US delivers first batch of military equipment to Tunisia to boost security
The United States delivered fifty-two Humvee military vehicles and a patrol boat to Tunisia on Thursday to help it fight jihadists and tighten control over its coast. The vehicles’ aim is to improve force mobility of the Tunisian army. The patrol boat is the first of four to be delivered to improve Tunisia’s maritime security, joining a fleet of twenty-two other boats manufactured by the United States. Meanwhile, Tunisian security forces arrested four alleged Islamic terrorists near Bizerte through checkpoints and police roadblocks as officers were looking for jihadist cells in the area. The defense ministry also confirmed that Tunisian soldiers killed four suspected jihadists, all Algerian nationals, on Thursday as part of a sweeping military operation in Kasserine near the Algerian border. [Reuters, Tunisia Live, 5/14/2015]

Tunisian NGO reports on parliamentary members’ absenteeism
The NGO Al Bawsala has published a report tracking absenteeism among Tunisian parliamentarians. The report tracked attendance of members of parliament for the month of March 2015. It shows that only 133 deputies out of 217 attended every session and meeting. The overall attendance for members is around 73 percent over the course of forty-seven meetings on eight commissions. [L’Economiste Maghrebin (French), 5/15/2015]

Algeria’s Bouteflika announces sweeping cabinet shakeup
Algeria’s President Abdelaziz Bouteflika on Thursday named new energy, finance, and interior ministers in a major cabinet reshuffle, as the North African energy producer confronts a fall in oil prices and several high-profile corruption trials. Prime Minister Abdelmalek Sellal, a key Bouteflika political ally, kept his post, as did the deputy defense minister. New posts included finance minister, interior minister, transport minister, public works minister, culture, telecommunications, and higher education ministers. Algeria is facing a sharp drop in state revenues since world oil prices have fallen, forcing the government to streamline spending and discuss economic measures. Former Sonatrach executives and foreign companies have been implicated in long-running investigations in corruption that are coming to trial. [Reuters, 5/14/2015]


ISIS releases al-Baghdadi message
The leader of the Islamic State (ISIS or ISIL) issued an audio statement on Thursday in which he called on supporters to join him or to take up arms wherever they live in the world. The audio message posted on militant websites features a voice that sounds like Abu Bakr al-Baghdadi, exhorting all Muslims to take up arms and fight on behalf of the group’s self-styled caliphate. “There is no excuse for any Muslim not to migrate to the Islamic State … Joining [its fight] is a duty on every Muslim. We are calling on you either join or carry weapons [to fight] wherever you are,” Baghdadi said. “Islam was never a religion of peace. Islam is the religion of fighting… No one should believe that the war that we are waging is the war of the Islamic State. It is the war of all Muslims, but the Islamic State is spearheading it. It is the war of Muslims against infidels,” he added. Baghdadi blasted Arab rulers, calling them “guard dogs” and saying the Yemen war will lead to the end of the Saudi royal family’s rule. [BBC, the Daily Star, Washington Post, 5/14/2015]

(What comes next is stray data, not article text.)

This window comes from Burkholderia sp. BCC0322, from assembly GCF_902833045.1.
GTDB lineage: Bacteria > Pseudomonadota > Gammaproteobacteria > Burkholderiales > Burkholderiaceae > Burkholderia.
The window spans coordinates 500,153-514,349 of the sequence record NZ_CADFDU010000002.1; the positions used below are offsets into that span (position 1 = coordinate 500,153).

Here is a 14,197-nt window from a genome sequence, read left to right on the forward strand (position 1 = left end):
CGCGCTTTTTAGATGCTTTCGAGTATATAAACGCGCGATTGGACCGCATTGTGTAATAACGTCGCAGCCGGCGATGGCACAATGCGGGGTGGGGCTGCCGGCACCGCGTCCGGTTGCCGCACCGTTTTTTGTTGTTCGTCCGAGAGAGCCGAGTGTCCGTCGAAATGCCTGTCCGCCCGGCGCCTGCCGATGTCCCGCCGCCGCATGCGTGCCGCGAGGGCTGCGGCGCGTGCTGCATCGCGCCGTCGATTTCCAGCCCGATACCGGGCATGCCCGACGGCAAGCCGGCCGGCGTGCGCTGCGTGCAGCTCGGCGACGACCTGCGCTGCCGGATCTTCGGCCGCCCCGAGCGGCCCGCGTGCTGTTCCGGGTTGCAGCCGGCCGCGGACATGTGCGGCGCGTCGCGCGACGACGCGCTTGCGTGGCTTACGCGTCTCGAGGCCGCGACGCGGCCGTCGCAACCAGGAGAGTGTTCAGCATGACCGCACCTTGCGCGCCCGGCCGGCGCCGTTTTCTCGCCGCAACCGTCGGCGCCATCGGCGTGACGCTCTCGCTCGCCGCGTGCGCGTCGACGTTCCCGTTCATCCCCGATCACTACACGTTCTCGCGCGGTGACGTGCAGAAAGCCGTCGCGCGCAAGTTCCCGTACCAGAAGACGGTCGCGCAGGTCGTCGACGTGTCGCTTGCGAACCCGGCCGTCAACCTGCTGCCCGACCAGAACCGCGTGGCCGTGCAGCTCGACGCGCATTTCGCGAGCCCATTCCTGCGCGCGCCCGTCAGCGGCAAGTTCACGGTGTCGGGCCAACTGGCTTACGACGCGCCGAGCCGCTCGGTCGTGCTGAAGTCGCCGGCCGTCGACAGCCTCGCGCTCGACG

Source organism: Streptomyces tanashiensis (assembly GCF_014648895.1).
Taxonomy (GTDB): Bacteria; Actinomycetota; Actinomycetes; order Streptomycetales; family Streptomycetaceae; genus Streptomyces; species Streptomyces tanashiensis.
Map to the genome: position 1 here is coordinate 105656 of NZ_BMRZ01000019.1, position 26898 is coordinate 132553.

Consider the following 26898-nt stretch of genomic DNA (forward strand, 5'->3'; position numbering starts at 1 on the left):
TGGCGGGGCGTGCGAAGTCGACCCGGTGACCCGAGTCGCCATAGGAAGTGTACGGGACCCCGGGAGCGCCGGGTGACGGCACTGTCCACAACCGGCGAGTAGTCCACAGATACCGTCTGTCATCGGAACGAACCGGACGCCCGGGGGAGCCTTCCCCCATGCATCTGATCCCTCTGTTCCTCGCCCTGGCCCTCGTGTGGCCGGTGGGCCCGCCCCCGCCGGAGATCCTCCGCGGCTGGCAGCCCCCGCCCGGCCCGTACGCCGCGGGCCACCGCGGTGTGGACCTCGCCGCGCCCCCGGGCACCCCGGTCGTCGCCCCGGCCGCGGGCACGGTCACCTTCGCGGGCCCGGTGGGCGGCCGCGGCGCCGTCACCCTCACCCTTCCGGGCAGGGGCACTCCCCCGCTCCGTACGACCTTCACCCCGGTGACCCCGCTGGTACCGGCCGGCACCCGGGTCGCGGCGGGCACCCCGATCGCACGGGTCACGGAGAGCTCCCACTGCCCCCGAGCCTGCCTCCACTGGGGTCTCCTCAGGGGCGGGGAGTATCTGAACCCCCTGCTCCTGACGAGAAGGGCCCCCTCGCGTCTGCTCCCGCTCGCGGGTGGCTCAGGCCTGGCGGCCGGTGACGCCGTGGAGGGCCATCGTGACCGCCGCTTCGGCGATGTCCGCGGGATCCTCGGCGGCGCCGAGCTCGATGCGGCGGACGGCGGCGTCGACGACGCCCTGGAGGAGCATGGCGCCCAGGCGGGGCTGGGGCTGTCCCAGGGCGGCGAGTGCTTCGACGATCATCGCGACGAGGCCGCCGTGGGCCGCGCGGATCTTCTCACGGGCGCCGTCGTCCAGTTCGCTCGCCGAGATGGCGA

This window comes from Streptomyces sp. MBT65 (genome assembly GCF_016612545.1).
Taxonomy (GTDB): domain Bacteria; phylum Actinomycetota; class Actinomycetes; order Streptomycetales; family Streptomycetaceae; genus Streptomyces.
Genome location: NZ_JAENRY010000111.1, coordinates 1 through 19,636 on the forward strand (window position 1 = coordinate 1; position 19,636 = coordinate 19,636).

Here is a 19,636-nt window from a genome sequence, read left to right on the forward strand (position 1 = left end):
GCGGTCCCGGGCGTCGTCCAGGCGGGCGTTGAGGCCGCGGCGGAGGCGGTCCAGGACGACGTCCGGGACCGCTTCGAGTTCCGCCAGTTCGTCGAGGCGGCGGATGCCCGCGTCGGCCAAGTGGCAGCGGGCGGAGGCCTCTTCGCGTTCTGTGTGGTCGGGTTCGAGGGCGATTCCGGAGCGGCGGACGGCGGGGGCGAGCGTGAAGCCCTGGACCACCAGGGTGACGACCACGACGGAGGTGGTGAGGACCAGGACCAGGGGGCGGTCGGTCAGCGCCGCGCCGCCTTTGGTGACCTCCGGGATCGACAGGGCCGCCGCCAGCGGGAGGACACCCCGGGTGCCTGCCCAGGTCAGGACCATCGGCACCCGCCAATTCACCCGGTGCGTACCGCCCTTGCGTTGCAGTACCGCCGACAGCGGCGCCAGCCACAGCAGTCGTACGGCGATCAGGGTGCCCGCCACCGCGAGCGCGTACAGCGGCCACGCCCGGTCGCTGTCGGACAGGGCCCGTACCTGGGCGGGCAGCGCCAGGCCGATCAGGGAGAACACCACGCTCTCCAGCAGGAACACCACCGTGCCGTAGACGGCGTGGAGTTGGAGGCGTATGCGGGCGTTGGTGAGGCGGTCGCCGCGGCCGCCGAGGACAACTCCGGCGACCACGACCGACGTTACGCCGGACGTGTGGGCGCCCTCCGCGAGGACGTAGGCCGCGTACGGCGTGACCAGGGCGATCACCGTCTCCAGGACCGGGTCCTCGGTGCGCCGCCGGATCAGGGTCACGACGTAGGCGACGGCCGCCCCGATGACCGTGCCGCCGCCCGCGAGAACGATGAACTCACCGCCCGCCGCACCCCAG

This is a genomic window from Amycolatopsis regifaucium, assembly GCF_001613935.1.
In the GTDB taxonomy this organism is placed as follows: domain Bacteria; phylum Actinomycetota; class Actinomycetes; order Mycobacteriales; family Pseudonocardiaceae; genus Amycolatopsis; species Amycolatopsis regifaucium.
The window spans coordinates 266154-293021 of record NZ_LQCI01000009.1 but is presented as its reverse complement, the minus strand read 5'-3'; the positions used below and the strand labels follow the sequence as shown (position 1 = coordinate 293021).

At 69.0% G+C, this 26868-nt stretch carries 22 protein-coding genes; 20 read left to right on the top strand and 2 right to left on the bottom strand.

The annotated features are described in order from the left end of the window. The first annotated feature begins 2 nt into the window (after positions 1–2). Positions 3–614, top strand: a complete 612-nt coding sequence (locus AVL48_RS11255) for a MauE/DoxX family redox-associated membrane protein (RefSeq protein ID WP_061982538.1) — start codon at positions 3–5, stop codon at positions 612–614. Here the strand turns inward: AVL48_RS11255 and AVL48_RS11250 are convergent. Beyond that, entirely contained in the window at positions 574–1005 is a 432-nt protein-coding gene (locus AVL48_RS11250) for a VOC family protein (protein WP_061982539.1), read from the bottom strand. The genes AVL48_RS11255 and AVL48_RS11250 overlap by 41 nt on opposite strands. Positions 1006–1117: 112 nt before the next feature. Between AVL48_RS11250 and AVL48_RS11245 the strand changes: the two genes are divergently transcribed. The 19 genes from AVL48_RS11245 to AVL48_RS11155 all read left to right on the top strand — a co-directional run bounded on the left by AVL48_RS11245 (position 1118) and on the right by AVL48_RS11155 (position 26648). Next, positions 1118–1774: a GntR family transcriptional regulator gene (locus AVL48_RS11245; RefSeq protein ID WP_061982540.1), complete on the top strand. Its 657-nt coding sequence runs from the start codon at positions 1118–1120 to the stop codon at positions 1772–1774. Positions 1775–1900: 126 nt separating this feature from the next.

Syrian regime sends reinforcements as ISIS closes on Palmyra
Syria’s army dispatched reinforcements to Palmyra in a bid to push back jihadists who advanced Friday to within touching distance of the ancient city. “ISIS jihadists are now less than a mile from the archeological site of Palmyra… The regime sent reinforcements and the army is bombing the surroundings of Palmyra from the air,” head of the Syrian Observatory for Human Rights Rami Abdel Rahman said. Since Tuesday, ISIS seized all regime checkpoints between Palmyra and the town of al-Sukhnah, which lies fifty miles away from Palmyra. On Thursday, militants from ISIS executed at least twenty-six civilians from villages near Palmyra, according to the Observatory. UNESCO chief Irina Bokova appealed to Syrian troops and militants to spare Palmyra archaeological site from destruction.[AFP, NY Times, 5/15/2015]

ISIS seizes Ramadi government headquarters in Anbar offensive
ISIS militants have seized the government headquarters of Ramadi Friday and raised their flag over the compound. The group issued a statement in which it said its fighters “broke into the Safavid government complex in the center of Ramadi.” The operation “resulted in the control of it after killing the murtadeen [apostates], then blowing up the adjacent buildings of Anbar’s governorate and the Safavid Anbar police HQ.” Safavid is a term used by ISIS in a derogatory way to refer to government forces. A senior tribal leader in charge of the coordination of local fighters with regular government forces also confirmed the government complex had fallen. Earlier in the day, ISIS militants used six car bombs to reach the center of Ramadi. [The Daily Star, AFP, BBC, Washington Post, 5/15/2015]